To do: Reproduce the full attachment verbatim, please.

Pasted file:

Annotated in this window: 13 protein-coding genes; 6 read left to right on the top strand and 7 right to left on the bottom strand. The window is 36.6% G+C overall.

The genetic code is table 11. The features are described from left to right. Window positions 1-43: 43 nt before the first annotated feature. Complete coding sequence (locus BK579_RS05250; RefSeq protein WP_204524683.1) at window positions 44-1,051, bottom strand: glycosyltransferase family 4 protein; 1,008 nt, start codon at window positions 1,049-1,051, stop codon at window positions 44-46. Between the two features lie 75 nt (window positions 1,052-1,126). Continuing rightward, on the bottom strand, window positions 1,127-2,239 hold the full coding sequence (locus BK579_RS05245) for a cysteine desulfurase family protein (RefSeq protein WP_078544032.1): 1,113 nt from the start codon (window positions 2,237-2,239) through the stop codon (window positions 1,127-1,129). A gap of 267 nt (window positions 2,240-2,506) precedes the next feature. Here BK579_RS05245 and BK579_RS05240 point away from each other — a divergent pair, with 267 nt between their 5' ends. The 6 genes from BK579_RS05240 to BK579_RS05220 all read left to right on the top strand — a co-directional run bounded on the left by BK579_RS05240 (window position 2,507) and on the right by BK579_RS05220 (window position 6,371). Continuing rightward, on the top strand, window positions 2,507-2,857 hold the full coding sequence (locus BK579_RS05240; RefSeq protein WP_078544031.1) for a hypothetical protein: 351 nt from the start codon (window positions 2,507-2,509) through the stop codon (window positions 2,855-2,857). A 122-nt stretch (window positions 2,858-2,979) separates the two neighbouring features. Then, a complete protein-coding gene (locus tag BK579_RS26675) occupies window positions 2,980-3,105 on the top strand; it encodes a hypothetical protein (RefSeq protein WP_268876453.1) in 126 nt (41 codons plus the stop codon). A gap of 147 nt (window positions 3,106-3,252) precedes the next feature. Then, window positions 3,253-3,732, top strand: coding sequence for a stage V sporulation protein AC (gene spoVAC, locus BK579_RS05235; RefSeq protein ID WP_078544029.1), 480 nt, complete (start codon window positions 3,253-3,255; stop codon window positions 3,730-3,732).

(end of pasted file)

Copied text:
Annotated in this window: 13 protein-coding genes; 6 read left to right on the top strand and 7 right to left on the bottom strand. The window is 36.6% G+C overall.

The genetic code is table 11. The features are described from left to right. Window positions 1-43: 43 nt before the first annotated feature. Complete coding sequence (locus BK579_RS05250; RefSeq protein WP_204524683.1) at window positions 44-1,051, bottom strand: glycosyltransferase family 4 protein; 1,008 nt, start codon at window positions 1,049-1,051, stop codon at window positions 44-46. Between the two features lie 75 nt (window positions 1,052-1,126). Continuing rightward, on the bottom strand, window positions 1,127-2,239 hold the full coding sequence (locus BK579_RS05245) for a cysteine desulfurase family protein (RefSeq protein WP_078544032.1): 1,113 nt from the start codon (window positions 2,237-2,239) through the stop codon (window positions 1,127-1,129). A gap of 267 nt (window positions 2,240-2,506) precedes the next feature. Here BK579_RS05245 and BK579_RS05240 point away from each other — a divergent pair, with 267 nt between their 5' ends. The 6 genes from BK579_RS05240 to BK579_RS05220 all read left to right on the top strand — a co-directional run bounded on the left by BK579_RS05240 (window position 2,507) and on the right by BK579_RS05220 (window position 6,371). Continuing rightward, on the top strand, window positions 2,507-2,857 hold the full coding sequence (locus BK579_RS05240; RefSeq protein WP_078544031.1) for a hypothetical protein: 351 nt from the start codon (window positions 2,507-2,509) through the stop codon (window positions 2,855-2,857). A 122-nt stretch (window positions 2,858-2,979) separates the two neighbouring features. Then, a complete protein-coding gene (locus tag BK579_RS26675) occupies window positions 2,980-3,105 on the top strand; it encodes a hypothetical protein (RefSeq protein WP_268876453.1) in 126 nt (41 codons plus the stop codon). A gap of 147 nt (window positions 3,106-3,252) precedes the next feature. Then, window positions 3,253-3,732, top strand: coding sequence for a stage V sporulation protein AC (gene spoVAC, locus BK579_RS05235; RefSeq protein ID WP_078544029.1), 480 nt, complete (start codon window positions 3,253-3,255; stop codon window positions 3,730-3,732).